Historically, ERGs in the Federal government have primarily been used for social and networking opportunities and have been event driven to raise cultural awareness. Here at NASA, ERGs have hosted events to celebrate Black History Month, Asian Americans Heritage Month, Holocaust victims, Women’s History Month, etc. Research has shown, however, that ERGs are valuable for more than just raising cultural awareness.2 They can be an effective strategic tool for leadership for advancing an organization’s mission, as well as its diversity initiatives. For instance, ERGs can:

  • Act as a sounding board around strategic diversity objectives within a NASA Center to help create a more inclusive environment;
  • Be a collective voice around shared interest or concerns that help to promote a more inclusive and respectful workplace by surfacing issues for specific communities within NASA to Center leadership and providing leadership with advice, guidance, and recommendations;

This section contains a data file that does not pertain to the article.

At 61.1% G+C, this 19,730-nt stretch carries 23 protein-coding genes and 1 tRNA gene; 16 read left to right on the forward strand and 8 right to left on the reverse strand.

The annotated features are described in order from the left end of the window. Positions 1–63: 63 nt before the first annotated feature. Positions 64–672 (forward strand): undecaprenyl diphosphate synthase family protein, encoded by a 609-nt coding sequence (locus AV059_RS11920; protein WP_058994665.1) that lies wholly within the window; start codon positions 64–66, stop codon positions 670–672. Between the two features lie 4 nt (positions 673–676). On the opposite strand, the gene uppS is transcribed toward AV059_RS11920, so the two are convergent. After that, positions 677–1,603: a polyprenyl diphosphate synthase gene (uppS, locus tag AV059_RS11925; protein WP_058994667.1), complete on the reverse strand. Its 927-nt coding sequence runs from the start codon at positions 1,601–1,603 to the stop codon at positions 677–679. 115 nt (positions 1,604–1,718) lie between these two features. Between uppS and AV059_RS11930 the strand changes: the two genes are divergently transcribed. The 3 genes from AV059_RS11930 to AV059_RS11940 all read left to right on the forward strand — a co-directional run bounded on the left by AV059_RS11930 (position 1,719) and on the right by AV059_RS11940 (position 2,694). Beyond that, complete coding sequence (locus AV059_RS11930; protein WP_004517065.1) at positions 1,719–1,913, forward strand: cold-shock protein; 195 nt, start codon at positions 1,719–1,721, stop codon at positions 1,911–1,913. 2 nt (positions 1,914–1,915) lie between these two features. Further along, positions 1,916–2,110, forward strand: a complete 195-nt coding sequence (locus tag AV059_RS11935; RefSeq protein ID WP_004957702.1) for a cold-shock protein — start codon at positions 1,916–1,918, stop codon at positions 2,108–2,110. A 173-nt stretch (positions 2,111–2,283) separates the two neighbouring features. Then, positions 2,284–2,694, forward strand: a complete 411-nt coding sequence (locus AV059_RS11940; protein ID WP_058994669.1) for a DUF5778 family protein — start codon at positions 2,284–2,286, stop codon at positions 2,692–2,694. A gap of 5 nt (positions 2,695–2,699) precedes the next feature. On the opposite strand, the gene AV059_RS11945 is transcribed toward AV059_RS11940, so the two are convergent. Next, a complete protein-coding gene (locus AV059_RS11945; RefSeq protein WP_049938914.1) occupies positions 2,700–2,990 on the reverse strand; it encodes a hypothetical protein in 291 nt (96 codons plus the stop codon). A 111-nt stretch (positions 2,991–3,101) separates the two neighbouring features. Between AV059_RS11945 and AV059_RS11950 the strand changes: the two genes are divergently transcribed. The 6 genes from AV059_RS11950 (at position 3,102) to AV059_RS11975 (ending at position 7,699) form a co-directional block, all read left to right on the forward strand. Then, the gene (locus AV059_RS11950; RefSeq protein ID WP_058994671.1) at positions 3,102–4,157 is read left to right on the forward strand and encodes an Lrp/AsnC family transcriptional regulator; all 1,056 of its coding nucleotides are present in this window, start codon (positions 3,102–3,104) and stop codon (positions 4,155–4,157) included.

• Assist in NASA’s outreach and recruitment efforts;
  • Play a vital role in NASA’s retention and professional development efforts by, among other things:
    • offering employees a sense of community and belonging
    • helping to introduce new and current employees to the organizational culture;
    • providing employees with assistance in their career advancement efforts, such as opportunities for showcasing their skills to others within the organization and offering educational programs
    • providing mentoring and networking opportunities and connecting employees with mentors/role models; and
    • providing access, that might otherwise not exist, to senior leadership;
  • Support innovation by providing insights on technology development.